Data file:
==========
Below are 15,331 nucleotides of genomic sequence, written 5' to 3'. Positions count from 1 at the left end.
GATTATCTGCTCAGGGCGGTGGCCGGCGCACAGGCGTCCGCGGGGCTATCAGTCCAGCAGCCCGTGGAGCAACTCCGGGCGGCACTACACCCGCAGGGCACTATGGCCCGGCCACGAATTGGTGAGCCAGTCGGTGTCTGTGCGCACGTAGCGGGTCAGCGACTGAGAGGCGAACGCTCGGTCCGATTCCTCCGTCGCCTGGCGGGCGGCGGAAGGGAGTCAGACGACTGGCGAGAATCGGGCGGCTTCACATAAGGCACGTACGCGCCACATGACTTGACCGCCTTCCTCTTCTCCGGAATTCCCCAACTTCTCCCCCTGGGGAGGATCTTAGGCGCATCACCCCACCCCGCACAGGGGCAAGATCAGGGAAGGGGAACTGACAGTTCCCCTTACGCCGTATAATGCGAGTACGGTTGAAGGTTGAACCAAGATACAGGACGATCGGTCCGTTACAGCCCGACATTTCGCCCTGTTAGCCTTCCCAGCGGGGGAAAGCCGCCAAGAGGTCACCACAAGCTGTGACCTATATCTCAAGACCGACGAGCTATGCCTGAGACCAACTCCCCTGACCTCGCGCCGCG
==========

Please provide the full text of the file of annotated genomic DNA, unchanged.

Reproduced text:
Below are 15,331 nucleotides of genomic sequence, written 5' to 3'. Positions count from 1 at the left end.
GATTATCTGCTCAGGGCGGTGGCCGGCGCACAGGCGTCCGCGGGGCTATCAGTCCAGCAGCCCGTGGAGCAACTCCGGGCGGCACTACACCCGCAGGGCACTATGGCCCGGCCACGAATTGGTGAGCCAGTCGGTGTCTGTGCGCACGTAGCGGGTCAGCGACTGAGAGGCGAACGCTCGGTCCGATTCCTCCGTCGCCTGGCGGGCGGCGGAAGGGAGTCAGACGACTGGCGAGAATCGGGCGGCTTCACATAAGGCACGTACGCGCCACATGACTTGACCGCCTTCCTCTTCTCCGGAATTCCCCAACTTCTCCCCCTGGGGAGGATCTTAGGCGCATCACCCCACCCCGCACAGGGGCAAGATCAGGGAAGGGGAACTGACAGTTCCCCTTACGCCGTATAATGCGAGTACGGTTGAAGGTTGAACCAAGATACAGGACGATCGGTCCGTTACAGCCCGACATTTCGCCCTGTTAGCCTTCCCAGCGGGGGAAAGCCGCCAAGAGGTCACCACAAGCTGTGACCTATATCTCAAGACCGACGAGCTATGCCTGAGACCAACTCCCCTGACCTCGCGCCGCG